Honors Students Travel to Ireland to Research Wexford – Savannah Axis
Savannah, Georgia is well-known for its Irish-American population, exemplified by the fact that each March it hosts the second largest St. Patrick’s Day in North America. This summer, a group of 11 honors students from Georgia Southern University traveled to Ireland to explore more deeply the complex network that developed in the 19th Century between County Wexford in the southeast of Ireland and Savannah. In this inaugural year of the Wexford – Savannah Axis research project, these honors students carried out archival-based research on both sides of the Atlantic to explore this Southern pathway of Irish migration.
“What was unique about this summer research project was its transatlantic nature. We were working to narrate a complete story, not just an aspect of the tale. As undergraduates, this opportunity is incredible,” anthropology major Sarah Ryniker said.
The initial stages of the research this summer involved students working in Savannah with naturalization records, shipping records, city directories and newspaper sources at the Georgia Historical Society.
Then, they traveled to Ireland to better understand the impulses to emigration utilizing sources at the National Archives of Ireland, the Wexford County Archives, the Wexford Library and the Waterford County Archives.
“The professionals we worked with in Ireland have been doing research their entire lives,” writing and linguistics major James Devlin said. “They took undergraduate students with almost no experience in primary research and treated us as equals.”
One important source of information at the National Archives of Ireland were the papers of William Graves and Sons, a County Wexford shipping firm that provided passage to a large number of the Irish who left Wexford and came to Savannah. For example, the students discovered correspondence from the 1840s and 1850s between Savannah cotton merchant Andrew Low and William Graves that demonstrates the commercial links between Wexford and Savannah.
“It was so amazing to see references to Savannah in papers and letters in Ireland that date back all the way to the 1850s,” journalism major Lauren Gorla said. “In my research experience, I’ve never had the chance to work firsthand with primary resources so this trip definitely gave me a new appreciation of that type of research.”
The students also delivered two presentations of their research findings to audiences in Ireland, including a presentation to the John F. Kennedy trust at the Dunbrody Famine Ship and Irish Emigrant Experience. Representing the Kennedy family at the event was filmmaker, Rory Kennedy, the youngest child of former Senator Bobby Kennedy.
“Being able to present original research in front of Rory Kennedy and other important figures in Ireland was certainly not a typical freshman year experience,” English/writing double major Aleyna Rentz said. “It was a once-in-a-lifetime opportunity.”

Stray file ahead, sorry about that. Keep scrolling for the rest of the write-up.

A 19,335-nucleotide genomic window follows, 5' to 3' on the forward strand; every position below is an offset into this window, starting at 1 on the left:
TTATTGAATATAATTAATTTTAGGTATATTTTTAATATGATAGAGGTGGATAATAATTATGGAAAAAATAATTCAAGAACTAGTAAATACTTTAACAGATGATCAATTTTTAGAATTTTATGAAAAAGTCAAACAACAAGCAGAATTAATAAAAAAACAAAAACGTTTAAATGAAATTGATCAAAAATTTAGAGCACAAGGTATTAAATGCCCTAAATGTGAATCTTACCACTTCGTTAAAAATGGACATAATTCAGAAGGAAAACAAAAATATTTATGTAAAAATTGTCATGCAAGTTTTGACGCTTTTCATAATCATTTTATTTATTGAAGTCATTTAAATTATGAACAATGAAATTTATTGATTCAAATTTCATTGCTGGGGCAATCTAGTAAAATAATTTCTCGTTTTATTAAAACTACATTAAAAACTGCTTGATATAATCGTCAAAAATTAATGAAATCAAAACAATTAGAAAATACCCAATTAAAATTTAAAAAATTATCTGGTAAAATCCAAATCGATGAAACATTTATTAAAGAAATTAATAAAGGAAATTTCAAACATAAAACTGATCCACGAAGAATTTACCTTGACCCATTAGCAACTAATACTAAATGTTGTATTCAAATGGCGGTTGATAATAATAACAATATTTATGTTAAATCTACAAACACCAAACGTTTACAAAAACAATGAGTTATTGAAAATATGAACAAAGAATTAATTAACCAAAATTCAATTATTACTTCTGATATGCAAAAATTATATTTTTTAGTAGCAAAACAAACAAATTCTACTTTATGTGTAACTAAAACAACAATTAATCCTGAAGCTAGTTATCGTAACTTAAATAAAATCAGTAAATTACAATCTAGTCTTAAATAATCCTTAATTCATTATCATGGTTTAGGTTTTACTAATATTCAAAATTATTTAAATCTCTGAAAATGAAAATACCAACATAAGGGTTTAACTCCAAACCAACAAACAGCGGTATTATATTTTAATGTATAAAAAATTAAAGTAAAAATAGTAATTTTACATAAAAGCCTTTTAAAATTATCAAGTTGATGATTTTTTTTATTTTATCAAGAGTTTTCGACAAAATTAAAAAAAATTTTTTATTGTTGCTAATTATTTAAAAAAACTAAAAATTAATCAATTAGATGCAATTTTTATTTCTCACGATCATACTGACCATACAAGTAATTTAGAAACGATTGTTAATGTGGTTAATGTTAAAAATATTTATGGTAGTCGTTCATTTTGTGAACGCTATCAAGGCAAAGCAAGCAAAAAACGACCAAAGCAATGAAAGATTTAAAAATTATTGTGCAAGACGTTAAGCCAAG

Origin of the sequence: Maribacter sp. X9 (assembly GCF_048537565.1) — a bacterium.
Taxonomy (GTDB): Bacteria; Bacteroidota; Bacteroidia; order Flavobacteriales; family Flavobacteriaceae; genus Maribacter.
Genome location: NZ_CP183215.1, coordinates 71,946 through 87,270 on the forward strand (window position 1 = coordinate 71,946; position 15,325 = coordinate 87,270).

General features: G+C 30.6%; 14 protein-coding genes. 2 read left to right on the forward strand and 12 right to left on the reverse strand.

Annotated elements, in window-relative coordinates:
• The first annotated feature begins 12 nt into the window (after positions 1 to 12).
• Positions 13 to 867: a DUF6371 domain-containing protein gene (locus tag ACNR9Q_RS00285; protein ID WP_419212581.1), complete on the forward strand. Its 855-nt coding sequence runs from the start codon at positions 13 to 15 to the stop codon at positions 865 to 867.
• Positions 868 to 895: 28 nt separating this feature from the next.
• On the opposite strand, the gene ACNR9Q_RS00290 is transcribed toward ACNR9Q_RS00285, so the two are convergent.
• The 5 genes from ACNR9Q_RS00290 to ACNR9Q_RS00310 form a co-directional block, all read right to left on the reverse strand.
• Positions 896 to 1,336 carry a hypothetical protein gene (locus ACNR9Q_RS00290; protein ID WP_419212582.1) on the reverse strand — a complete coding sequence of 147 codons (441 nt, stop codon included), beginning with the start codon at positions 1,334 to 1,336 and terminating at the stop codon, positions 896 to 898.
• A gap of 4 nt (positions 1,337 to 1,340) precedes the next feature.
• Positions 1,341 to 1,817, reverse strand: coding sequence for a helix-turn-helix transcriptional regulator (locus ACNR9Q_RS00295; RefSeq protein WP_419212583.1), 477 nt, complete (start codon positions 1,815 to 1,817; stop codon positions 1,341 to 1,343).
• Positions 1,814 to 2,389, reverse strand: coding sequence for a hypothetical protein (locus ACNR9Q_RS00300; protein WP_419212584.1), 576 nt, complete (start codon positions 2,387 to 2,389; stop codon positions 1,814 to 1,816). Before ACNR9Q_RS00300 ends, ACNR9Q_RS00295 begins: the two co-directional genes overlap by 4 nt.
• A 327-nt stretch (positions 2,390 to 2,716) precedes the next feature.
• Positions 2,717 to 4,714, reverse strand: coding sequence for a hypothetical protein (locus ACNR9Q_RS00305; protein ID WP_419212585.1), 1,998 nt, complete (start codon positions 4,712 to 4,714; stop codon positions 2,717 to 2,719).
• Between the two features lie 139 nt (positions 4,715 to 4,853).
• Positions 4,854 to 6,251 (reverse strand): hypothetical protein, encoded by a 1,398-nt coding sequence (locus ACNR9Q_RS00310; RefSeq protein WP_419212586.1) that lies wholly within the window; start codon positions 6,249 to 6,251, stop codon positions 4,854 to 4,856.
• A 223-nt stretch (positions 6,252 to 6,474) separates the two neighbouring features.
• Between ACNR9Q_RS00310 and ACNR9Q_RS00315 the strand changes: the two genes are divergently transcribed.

The students learned from their presentation as well. “The presentation at the Dunbrody Centre was a wonderful way to see how our hard work had paid off,” English major Lydia Biggs said. “Having important people, like Rory Kennedy, listen to and later ask more about our research made me realize just how ground breaking and significant our findings are.”
In addition to the research intensive components of the experience, students traveled throughout the southeast of Ireland to better understand the context of the place from which so many of Savannah’s Irish departed. This summer experience led by Dr. Howard Keeley, Director of Georgia Southern’s Center for Irish Research and Teaching and Dr. Steven Engel, Director of Georgia Southern’s University Honors Program, offered a genuine experiential education by interweaving undergraduate research and study abroad opportunities.
About working with Dr. Engel and Dr. Keeley, international studies/French double major Maria Amiel said, “During our trip, we had the opportunity to form close relationships with both professors and even referred to them by first name while in Ireland. We even joked about them being our ‘two dads away from home.’ This provided us with a more comfortable environment, making it easier for us to ask questions and be involved with both professors.”
“We have been delighted with the results thus far on our research into the migration of peoples from Wexford to Savannah,” said Dr. Howard Keeley. “Our research on both sides of the Atlantic has proven a deep relationship between these two regions. Furthermore, we are proud to have involved undergraduate students in this project. It has created a dynamic learning atmosphere for all involved in the project.”
The Wexford – Savannah Axis research project brings together Waterford Institute of Technology and the John F. Kennedy Trust in Ireland along with Georgia Southern University and the Georgia Historical Society in the U.S.
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